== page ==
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Subject: Re: [boost] [algorithm] Review Request: edit_distance
From: Erik Erlandson (eje_at_[hidden])
Date: 2014-01-28 16:01:26

----- Original Message -----
> Hi Erik,
> Erik Erlandson <eje_at_[hidden]> wrote:
> > I would like to request a formal review for inclusion
> > of the edit_distance() function.
> Congratulations on your progress.
> I have tried your code and done a quick benchmark comparison
> with my own version of Myers' algorithm. I'm pleased to see
> that you have excellent performance.

Thanks for looking at it, and benchmarking too, I really appreciate it!

> Some comments:
> - I think it should be possible to relax the requirement for
> random access iterators. Either continue to store integers
> and then use std::advance, or store iterators. I'm considering,
> for example, comparing UTF-8 with an iterator adaptor than
> changes a random-access iterator over the underlying bytes
> into a bidirectional iterator over the characters.

I briefly toyed with this idea earlier on, but it seemed (imo) like it would undermine the virtues of the algorithm. I guess what I mean by that is, Myers does stuff like storing only one index in the working vector 'V' for memory efficiency, and so we have "j2 = j1-k", which either requires index manipulation, or if you wanted to do it via iterators, it is only efficient for random-access iterators.

Similar issues apply to other checks, e.g. "if ((j1-j2) == (r1-r2) && j1 >= r1) return 2*D-1;"

Part of the genius of the algorithm is how baked-down it is, and trying to support non-random-access iterators would either turn certain operations from constant-time to linear time, or require carrying around indexes as well as iterators, at substantial additional memory cost. For that, I have the SSSP specialization.

However, I might be mis-reading the trade-offs. I'll keep thinking about it.

> - Have you looked at the supposedly better algorithm "An O(NP)
> Sequence Comparison Algorithm" by Sun Wu, Udi Manber, and Gene
> Myers ?

I have not, I'll read up on it.

> struct output {
> template <typename ITER_T>
> void insertion(ITER_T begin, ITER_T end) {
> do_something_with(begin,end);
> }
> };

One issue with the above is that the actual operation cost can be different for each element. So I can't get away with just passing begin/end iterators. I'd have to also provide some kind of iteration over the corresponding edit costs.

Unless one didn't care about the cost information. How to best handle script output has been thorny for me. Not every user is going to care about all the same information. My philosophy has been that I will provide it, and it can be ignored. Using in-line methods, ignoring it can even allow the compiler to avoid generating code around it, I think.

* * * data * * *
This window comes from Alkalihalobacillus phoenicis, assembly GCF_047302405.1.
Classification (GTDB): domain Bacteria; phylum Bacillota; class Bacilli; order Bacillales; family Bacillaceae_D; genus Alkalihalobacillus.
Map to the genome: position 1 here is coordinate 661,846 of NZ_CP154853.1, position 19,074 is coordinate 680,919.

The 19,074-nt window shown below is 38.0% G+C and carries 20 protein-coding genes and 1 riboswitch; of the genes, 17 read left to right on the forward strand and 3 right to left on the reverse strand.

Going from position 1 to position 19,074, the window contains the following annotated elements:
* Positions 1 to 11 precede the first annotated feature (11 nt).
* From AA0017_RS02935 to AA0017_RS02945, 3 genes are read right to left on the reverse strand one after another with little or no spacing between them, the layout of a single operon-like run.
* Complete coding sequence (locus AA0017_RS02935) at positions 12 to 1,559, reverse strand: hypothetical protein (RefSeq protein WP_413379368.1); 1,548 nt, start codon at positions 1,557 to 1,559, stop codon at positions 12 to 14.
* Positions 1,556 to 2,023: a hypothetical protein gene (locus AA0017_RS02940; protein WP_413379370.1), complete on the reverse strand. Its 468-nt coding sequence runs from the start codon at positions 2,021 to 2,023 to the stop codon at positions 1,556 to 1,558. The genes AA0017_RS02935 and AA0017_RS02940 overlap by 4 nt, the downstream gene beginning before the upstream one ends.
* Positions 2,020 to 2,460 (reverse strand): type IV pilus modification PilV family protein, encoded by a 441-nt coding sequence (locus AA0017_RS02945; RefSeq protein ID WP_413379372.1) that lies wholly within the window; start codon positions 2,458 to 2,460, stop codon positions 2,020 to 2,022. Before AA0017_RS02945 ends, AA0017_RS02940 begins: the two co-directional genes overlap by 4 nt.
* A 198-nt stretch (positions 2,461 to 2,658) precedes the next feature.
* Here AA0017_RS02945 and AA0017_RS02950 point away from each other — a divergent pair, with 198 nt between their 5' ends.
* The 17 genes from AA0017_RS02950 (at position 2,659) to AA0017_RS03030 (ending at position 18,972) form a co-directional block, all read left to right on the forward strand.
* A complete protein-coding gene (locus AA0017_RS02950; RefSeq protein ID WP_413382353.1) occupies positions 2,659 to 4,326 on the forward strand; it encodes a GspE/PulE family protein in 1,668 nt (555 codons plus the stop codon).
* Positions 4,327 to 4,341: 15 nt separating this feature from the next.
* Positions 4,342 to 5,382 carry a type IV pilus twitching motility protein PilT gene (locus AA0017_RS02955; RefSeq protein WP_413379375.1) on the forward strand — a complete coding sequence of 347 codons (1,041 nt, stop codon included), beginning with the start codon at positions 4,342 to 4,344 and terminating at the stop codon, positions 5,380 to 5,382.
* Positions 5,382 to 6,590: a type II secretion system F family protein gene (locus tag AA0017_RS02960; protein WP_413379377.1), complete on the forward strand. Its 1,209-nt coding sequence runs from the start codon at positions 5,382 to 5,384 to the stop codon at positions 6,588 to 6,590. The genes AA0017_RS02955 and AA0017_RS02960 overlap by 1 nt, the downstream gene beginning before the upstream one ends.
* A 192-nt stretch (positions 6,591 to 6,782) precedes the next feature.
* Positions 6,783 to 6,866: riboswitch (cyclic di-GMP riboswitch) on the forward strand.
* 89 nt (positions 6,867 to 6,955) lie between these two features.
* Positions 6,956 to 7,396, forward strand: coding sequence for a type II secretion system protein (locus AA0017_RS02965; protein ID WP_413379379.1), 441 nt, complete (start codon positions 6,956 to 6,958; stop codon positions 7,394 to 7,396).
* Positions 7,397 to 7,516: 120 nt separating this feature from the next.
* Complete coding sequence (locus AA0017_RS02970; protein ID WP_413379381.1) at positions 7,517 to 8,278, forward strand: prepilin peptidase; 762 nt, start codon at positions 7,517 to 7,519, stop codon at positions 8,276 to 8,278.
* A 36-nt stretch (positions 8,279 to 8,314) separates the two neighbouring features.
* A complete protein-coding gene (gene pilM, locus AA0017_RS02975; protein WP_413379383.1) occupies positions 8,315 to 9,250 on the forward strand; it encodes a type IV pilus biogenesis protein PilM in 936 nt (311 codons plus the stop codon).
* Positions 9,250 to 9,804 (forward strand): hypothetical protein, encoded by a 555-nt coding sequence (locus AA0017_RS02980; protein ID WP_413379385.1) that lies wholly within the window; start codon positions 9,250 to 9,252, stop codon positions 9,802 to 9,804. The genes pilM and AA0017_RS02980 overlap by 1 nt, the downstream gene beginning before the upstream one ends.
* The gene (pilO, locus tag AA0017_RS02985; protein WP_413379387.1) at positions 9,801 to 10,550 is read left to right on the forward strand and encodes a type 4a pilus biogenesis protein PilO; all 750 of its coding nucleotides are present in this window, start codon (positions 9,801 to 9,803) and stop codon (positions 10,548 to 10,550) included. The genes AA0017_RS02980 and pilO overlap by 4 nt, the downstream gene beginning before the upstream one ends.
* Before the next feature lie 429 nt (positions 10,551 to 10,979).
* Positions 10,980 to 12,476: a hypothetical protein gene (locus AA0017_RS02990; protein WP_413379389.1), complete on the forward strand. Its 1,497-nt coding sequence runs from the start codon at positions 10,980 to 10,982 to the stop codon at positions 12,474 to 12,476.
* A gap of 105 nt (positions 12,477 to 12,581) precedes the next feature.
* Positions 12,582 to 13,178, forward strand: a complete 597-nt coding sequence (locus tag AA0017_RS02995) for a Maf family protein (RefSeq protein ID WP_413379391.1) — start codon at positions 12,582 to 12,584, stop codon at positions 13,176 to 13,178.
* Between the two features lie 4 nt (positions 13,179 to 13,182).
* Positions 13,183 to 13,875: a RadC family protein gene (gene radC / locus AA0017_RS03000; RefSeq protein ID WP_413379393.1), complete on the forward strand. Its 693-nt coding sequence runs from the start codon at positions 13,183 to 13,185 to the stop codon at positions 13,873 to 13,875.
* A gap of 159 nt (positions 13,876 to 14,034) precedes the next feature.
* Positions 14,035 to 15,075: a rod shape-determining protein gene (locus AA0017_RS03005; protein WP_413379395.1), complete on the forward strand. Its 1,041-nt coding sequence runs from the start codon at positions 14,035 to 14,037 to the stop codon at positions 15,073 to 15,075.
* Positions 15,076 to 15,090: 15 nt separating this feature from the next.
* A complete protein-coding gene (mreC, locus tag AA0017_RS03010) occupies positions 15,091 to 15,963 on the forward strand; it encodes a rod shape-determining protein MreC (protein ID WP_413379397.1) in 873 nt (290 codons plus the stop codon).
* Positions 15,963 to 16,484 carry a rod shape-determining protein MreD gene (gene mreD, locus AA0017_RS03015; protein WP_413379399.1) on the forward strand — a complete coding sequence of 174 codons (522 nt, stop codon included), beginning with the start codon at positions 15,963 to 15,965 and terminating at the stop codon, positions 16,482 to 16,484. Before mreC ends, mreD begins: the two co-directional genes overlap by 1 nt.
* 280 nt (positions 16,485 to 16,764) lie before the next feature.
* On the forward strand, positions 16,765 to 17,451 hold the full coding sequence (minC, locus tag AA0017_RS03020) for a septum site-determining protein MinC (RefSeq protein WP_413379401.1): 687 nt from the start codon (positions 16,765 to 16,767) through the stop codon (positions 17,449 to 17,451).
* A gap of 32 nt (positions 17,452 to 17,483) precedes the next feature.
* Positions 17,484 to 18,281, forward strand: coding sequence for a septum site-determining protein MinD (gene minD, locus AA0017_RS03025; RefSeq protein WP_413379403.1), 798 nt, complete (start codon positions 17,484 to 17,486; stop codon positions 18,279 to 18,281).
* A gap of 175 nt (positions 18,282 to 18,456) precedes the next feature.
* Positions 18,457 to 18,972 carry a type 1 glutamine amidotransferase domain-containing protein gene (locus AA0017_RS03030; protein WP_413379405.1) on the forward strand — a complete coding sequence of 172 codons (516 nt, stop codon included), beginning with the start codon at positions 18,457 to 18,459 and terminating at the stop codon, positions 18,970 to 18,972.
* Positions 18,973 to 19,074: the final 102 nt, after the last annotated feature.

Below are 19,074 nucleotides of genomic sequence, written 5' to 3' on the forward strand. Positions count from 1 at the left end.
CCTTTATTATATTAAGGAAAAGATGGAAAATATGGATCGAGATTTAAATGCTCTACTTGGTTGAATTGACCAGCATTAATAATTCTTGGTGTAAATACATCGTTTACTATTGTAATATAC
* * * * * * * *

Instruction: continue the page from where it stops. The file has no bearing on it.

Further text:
Another implication is that it requires doing what you did above -- writing handler methods templated to account for unknown/opaque iterator types, which seems less easy to think about than describing the handler methods as simply taking element values. I would also note that substitution() and equality() involve two iterator types, two begin/end pairs, etc.

However, the potential scaling benefits on large sequences might make some added complexity worthwhile.

> - Some might prefer a version that doesn't use Boost.Parameter.

I'm not sure how that would look: would it just take all 8 parameters all the time?

> - In the same vein, you might offer a version that takes an
> iterator pair rather than a range.

I agree -- I originally put off figuring out the examples that involved multiple function specializations combined with Boost.Parameter, but it could be time to revisit. Given that both range arguments and hypothetical iterator arguments are templates, I wasn't even sure if I could get it to properly differentiate.

Tangentially, I'm not totally clear if the 'range' view of the universe is The Future, and doing function interfaces taking iterator pairs is now deprecated, or if the idea is to support both schemes in parallel.

> - My experience has been that early termination is best expressed
> in terms of RAM, i.e. the caller could indicate a maximum amount
> of RAM, in bytes, rather than a maximum for the edit cost. You
> can probably convert between them via sizeof.

Agreed -- tangentially, I filed an issue for myself using maximum time:

> - I'm not convinced that the /sequence/ in the include path is
> useful. Why not just put it in boost/algorithm/ ?

I'm pretty open to ideas about where it should live. My logic is that there are other worthy proposals for sequence-related algorithms, and so it might be good to open up a new bucket that might include things besides edit_distance(). For example, last year a couple different proposals of this nature were submitted as GSoC candidates, like this one:

> - It would be great to see a benchmark against GNU diff!

Also a good idea, although my impression of that code (which I poked around while doing this) is that it isn't factored in a way that would make dropping in a replacement very practical. I suppose the other option is to write a version of diff using edit_distance, which in fact is more or less the kind of project that got me to wanting a generic edit_distance library in the first place.

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